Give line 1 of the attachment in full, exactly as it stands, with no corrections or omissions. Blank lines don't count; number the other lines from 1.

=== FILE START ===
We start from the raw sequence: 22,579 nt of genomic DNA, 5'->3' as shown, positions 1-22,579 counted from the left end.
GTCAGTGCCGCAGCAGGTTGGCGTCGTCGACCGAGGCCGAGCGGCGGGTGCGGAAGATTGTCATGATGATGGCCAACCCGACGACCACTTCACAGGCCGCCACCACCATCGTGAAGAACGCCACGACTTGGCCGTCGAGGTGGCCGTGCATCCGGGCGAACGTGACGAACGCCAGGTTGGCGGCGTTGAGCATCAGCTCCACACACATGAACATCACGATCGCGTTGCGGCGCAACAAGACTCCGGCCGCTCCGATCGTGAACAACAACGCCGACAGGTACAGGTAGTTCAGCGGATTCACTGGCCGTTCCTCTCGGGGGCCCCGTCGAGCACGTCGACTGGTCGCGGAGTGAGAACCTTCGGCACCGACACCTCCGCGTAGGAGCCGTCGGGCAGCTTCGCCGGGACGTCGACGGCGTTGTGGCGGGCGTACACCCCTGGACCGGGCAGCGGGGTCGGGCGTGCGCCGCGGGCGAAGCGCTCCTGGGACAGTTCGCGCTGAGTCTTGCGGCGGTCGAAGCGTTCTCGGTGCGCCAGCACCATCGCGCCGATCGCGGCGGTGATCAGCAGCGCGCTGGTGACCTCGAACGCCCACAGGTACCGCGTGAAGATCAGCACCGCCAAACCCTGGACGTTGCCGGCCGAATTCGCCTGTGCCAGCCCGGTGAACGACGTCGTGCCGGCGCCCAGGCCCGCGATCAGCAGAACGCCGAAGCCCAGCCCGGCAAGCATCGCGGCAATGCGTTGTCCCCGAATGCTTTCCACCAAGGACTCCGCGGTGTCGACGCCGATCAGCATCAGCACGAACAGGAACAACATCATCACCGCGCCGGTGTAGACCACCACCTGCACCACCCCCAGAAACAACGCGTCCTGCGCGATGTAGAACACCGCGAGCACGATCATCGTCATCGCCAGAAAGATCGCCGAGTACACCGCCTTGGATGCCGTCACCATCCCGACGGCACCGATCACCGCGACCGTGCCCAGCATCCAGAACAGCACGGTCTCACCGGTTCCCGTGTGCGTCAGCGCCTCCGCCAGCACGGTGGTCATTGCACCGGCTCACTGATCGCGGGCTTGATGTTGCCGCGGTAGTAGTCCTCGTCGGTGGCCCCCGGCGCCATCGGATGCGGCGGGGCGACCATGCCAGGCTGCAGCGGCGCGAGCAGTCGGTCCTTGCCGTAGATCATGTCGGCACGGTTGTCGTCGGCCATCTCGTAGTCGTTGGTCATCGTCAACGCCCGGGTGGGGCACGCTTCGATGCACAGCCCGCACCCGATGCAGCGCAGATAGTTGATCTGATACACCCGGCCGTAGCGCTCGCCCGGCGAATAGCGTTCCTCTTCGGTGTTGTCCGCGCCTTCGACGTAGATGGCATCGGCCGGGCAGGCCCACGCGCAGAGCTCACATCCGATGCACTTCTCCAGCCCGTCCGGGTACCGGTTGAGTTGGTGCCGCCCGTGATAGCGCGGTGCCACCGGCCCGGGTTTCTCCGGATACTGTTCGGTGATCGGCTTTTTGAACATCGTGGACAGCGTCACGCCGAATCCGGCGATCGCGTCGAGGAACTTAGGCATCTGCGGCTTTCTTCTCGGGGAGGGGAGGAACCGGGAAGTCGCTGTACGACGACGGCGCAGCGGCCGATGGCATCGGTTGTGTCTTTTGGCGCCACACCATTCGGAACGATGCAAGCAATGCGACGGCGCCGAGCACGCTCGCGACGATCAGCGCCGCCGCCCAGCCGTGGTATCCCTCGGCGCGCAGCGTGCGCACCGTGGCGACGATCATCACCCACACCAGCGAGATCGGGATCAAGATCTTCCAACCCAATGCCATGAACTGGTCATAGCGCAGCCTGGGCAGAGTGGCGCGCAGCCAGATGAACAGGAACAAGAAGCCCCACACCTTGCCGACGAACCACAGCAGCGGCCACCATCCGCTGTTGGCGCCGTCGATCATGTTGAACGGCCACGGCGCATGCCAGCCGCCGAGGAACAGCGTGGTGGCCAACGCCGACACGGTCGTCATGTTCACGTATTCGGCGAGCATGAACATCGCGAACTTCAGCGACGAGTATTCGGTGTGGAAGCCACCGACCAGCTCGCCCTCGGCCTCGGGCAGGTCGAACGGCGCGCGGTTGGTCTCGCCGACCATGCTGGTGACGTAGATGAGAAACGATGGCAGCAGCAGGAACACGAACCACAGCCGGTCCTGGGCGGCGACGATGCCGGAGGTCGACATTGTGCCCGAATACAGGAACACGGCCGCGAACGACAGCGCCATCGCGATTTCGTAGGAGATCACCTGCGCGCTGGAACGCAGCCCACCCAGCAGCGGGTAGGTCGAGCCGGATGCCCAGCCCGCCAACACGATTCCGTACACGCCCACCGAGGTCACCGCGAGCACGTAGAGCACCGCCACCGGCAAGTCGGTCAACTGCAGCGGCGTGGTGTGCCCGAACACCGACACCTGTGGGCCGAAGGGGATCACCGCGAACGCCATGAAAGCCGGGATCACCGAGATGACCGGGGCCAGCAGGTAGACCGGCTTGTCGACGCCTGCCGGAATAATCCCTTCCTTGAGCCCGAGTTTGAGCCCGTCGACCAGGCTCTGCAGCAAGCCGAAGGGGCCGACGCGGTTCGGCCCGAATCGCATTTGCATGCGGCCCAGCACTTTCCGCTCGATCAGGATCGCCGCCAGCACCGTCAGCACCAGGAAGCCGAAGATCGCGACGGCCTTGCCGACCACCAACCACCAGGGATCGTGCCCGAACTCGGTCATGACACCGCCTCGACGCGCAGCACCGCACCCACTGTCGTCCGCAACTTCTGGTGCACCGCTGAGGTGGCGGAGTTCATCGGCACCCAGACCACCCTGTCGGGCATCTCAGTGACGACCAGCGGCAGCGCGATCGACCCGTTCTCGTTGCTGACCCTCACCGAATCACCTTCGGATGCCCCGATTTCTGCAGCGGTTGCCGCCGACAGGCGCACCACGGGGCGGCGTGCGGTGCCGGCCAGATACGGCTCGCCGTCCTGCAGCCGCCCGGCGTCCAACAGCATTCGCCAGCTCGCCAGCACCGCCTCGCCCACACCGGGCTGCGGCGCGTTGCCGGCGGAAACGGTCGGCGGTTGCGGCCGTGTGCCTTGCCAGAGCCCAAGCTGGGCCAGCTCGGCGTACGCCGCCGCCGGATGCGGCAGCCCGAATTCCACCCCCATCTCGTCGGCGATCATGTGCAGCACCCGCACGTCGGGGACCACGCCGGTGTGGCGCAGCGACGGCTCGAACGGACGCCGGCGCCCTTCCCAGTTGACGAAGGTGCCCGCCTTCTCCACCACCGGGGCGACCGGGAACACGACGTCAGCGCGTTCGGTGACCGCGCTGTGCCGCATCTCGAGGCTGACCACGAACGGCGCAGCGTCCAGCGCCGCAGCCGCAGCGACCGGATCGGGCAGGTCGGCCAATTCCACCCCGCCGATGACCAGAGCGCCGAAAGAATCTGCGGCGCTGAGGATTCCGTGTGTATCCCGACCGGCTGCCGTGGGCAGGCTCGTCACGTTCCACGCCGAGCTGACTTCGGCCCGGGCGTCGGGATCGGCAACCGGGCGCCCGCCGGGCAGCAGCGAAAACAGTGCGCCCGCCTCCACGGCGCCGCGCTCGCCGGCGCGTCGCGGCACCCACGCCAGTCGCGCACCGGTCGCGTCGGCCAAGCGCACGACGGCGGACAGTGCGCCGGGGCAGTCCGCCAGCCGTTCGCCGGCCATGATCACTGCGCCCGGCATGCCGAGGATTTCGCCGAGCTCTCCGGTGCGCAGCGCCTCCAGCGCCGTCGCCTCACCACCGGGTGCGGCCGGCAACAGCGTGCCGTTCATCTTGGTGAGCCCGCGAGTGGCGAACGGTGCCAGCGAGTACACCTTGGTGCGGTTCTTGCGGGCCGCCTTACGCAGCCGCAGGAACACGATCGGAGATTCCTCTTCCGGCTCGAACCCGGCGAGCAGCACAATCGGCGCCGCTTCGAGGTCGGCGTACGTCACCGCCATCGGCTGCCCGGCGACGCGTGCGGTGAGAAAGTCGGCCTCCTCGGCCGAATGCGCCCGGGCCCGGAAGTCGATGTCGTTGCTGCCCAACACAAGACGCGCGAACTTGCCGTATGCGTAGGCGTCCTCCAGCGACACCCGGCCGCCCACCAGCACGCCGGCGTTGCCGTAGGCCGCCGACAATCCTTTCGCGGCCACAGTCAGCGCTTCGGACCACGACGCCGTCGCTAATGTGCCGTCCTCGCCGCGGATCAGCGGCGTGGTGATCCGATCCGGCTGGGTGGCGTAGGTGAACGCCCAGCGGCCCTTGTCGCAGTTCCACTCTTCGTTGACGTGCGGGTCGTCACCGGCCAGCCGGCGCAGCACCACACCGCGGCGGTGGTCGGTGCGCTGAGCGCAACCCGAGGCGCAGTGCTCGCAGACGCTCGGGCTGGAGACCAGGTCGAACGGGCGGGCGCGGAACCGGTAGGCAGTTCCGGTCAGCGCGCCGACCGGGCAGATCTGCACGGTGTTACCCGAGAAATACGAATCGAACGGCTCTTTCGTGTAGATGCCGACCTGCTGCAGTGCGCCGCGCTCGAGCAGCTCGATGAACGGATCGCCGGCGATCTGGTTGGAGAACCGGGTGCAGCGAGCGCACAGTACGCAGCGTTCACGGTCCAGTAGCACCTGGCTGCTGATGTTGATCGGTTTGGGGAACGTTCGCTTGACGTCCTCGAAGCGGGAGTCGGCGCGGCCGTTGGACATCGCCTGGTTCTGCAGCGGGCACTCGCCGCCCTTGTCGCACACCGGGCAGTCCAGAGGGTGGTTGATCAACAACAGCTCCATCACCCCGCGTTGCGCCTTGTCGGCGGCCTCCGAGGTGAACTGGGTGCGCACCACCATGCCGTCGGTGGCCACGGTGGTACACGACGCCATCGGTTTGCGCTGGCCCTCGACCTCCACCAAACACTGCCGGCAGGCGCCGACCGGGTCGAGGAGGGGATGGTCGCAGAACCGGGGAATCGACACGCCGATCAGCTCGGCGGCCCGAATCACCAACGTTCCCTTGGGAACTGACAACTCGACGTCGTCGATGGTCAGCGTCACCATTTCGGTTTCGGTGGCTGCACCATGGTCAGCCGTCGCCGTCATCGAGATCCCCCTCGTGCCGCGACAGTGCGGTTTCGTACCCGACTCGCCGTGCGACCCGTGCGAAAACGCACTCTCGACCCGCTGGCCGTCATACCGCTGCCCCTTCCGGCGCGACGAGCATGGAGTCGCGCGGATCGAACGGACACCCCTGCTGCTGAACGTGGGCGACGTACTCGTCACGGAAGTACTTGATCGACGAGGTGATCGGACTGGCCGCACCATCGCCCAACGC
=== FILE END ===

We start from the raw sequence: 22,579 nt of genomic DNA, 5'->3' as shown, positions 1-22,579 counted from the left end.